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Publication numberUS7594604 B2
Publication typeGrant
Application numberUS 11/635,192
Publication dateSep 29, 2009
Filing dateDec 8, 2006
Priority dateDec 23, 2005
Fee statusPaid
Also published asUS20070145122
Publication number11635192, 635192, US 7594604 B2, US 7594604B2, US-B2-7594604, US7594604 B2, US7594604B2
InventorsDavid J. Haas
Original AssigneeTecco, Inc.
Export CitationBiBTeX, EndNote, RefMan
External Links: USPTO, USPTO Assignment, Espacenet
Process for visually validating identification badges
US 7594604 B2
Abstract
A process for validating an identification badge or plastic card for a plurality of predetermined periods of time. The process includes generating, preferably randomly, an initial image for an initial predetermined period of time and then transmitting this initial image to a printing device. The printing device prints the image on the identification badge to thereby validate the badge for the initial predetermined period of time. Thereafter, a subsequent image is randomly generated for a subsequent predetermined period of time. This subsequent image is then transmitted to the printing device. The initial image is then removed from the identification badge and the subsequent image printed on the identification badge to validate the badge for the subsequent predetermined period of time.
Images(9)
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Claims(13)
1. A process for validating an identification badge for a plurality of predetermined periods of time executed by a security system, the process comprising:
providing an identification badge to be worn by a person for other people to see;
generating a random coded initial image associated with an initial predetermined period of time;
transmitting the initial image to a printing device;
printing the initial image on the identification badge to thereby validate the badge for the initial predetermined period of time, the initial image being of sufficient size to be seen by the other people when the badge is worn by the person;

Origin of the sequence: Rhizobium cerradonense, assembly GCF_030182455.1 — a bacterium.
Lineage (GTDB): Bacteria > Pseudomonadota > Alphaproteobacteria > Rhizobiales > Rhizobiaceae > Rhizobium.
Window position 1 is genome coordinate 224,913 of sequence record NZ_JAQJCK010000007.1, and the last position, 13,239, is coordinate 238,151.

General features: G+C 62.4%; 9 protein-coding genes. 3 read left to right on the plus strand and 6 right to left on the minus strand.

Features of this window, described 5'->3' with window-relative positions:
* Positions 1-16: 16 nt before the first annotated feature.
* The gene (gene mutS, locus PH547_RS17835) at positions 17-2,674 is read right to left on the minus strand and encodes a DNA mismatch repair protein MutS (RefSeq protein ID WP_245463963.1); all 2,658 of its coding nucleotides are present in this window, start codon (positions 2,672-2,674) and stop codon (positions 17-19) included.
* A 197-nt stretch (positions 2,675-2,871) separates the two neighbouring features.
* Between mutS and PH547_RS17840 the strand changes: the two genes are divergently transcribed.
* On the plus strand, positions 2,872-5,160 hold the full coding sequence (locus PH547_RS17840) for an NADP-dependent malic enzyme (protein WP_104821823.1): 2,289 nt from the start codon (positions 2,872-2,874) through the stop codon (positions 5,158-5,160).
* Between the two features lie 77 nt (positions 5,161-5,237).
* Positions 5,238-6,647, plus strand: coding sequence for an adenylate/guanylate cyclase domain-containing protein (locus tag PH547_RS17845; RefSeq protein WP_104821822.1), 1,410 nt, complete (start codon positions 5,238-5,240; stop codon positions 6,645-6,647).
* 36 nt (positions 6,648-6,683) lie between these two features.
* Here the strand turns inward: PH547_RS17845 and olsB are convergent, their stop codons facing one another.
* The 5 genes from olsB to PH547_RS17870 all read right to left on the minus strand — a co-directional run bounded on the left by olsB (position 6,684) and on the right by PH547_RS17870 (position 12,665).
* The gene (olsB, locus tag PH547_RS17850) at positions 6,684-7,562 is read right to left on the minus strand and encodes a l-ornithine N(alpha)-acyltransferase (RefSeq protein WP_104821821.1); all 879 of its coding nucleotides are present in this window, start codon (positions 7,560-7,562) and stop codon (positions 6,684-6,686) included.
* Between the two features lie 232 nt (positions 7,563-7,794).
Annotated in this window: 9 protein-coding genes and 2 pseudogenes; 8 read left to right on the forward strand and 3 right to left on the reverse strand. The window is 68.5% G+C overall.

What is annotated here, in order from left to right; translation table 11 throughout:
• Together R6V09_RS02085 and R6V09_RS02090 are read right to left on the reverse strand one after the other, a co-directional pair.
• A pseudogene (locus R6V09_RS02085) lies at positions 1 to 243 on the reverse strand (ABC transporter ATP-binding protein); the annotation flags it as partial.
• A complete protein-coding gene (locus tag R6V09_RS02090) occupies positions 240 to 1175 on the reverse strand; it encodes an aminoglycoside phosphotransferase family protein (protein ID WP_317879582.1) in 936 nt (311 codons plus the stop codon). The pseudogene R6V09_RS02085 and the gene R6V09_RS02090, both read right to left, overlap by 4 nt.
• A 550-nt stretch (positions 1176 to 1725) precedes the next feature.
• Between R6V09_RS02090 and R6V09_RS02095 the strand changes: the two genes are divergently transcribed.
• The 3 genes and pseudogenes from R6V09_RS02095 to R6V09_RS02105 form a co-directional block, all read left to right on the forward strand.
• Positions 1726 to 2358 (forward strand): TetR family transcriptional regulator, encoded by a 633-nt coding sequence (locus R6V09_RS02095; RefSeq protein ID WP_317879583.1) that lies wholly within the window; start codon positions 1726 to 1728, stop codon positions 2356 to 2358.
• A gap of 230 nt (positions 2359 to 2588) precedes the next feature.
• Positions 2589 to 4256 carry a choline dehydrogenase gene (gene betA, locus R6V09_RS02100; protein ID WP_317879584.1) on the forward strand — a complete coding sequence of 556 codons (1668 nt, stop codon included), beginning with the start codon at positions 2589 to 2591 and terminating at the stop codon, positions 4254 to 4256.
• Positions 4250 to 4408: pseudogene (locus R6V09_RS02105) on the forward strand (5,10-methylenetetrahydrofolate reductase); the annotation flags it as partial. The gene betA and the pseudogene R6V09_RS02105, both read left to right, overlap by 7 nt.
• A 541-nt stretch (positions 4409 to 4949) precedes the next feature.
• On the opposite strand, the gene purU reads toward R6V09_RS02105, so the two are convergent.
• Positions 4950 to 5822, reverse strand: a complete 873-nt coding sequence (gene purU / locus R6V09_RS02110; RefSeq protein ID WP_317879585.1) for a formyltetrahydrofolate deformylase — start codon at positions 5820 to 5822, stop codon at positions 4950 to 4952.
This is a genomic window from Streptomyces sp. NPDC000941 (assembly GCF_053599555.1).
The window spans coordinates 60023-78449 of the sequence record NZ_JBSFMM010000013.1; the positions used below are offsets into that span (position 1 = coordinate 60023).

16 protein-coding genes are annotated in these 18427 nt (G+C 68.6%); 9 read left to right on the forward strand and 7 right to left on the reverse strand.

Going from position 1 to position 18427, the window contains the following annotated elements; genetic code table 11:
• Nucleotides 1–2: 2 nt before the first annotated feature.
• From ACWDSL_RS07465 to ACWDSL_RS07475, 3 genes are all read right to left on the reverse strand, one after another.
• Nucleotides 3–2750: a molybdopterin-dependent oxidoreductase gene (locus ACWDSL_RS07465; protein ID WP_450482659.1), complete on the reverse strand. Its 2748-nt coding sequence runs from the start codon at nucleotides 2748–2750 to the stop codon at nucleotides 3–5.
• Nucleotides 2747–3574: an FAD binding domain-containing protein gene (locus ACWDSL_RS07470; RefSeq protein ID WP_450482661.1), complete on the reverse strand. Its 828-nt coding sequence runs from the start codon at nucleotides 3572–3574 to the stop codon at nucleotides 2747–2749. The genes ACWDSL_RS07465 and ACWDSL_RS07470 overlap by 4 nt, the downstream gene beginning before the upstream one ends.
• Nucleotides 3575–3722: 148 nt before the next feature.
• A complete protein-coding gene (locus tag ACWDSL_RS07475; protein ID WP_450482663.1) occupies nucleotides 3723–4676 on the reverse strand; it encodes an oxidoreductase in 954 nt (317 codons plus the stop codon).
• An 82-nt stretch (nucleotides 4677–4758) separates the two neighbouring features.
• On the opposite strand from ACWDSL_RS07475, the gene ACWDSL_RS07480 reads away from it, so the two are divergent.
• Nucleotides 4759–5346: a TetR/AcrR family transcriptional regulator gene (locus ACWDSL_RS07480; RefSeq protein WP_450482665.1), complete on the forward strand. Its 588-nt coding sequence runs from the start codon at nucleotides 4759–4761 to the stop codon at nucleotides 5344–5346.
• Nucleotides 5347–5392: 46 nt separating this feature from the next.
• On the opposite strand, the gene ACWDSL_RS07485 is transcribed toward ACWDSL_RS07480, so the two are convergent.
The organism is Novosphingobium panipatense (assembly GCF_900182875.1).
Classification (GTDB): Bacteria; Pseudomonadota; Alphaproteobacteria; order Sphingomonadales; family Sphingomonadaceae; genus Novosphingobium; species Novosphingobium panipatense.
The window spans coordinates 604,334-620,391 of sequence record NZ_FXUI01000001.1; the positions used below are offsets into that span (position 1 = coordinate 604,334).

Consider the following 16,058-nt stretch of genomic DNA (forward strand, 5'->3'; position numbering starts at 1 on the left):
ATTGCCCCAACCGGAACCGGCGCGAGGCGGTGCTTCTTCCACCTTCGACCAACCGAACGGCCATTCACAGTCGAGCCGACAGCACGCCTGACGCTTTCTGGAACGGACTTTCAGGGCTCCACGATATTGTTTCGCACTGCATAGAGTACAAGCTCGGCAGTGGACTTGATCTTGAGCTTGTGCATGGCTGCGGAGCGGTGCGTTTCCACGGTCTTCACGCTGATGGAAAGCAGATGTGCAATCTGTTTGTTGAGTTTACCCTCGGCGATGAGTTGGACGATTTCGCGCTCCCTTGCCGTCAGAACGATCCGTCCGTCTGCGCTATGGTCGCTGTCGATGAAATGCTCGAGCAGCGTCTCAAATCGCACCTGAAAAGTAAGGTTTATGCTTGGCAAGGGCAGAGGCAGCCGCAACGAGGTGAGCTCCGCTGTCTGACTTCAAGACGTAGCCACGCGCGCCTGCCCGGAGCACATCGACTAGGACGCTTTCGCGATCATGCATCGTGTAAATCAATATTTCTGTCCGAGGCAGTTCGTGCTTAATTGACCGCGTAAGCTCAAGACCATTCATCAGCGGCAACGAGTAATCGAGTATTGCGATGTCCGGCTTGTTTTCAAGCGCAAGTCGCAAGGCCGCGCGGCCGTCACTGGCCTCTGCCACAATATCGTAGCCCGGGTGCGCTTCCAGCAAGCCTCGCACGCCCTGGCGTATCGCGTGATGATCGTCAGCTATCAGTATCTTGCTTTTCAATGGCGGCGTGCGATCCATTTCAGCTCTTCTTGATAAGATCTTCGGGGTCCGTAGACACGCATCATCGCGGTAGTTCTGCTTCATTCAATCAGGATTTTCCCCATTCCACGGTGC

mounting the badge on the person to permit the badge to be seen by the other people;
after the initial predetermined period of time, generating a subsequent random coded image associated with a subsequent predetermined period of time;
transmitting the subsequent image to the printing device;
removing the badge from the person;
removing the initial image from the identification badge;
printing the subsequent image on the identification badge to thereby validate the badge for the subsequent predetermined period of time, the subsequent image being of sufficient size to be seen by other people when the badge is worn by the person,
remounting the badge on the person to permit the badge to be seen by other people.
2. The process of claim 1, wherein the removing of the initial image step is an energy dispersive cleaning process.
3. The process of claim 1, wherein the removing the initial image step is an abrasive cleaning process wherein the initial image is abrasively removed from the identification badge.
4. The process of claim 1, wherein the removing the initial image step is a mechanical abrasive cleaning process wherein the initial image is abrasively removed from the identification badge.
5. The process of claim 1, wherein the removing the initial image step is a liquid cleaning process.
6. The process of claim 1, wherein the removing the initial image step is an abrasive liquid cleaning process wherein the initial image is abrasively removed from the identification badge.
7. The process of claim 1, wherein the removing the initial image step is a liquid cleaning process wherein the initial image is dissolved from the identification badge.
8. The process of claim 1, wherein the removing the initial image step is an ultrasonic cleaning process wherein the initial image is ultrasonically removed from the identification badge.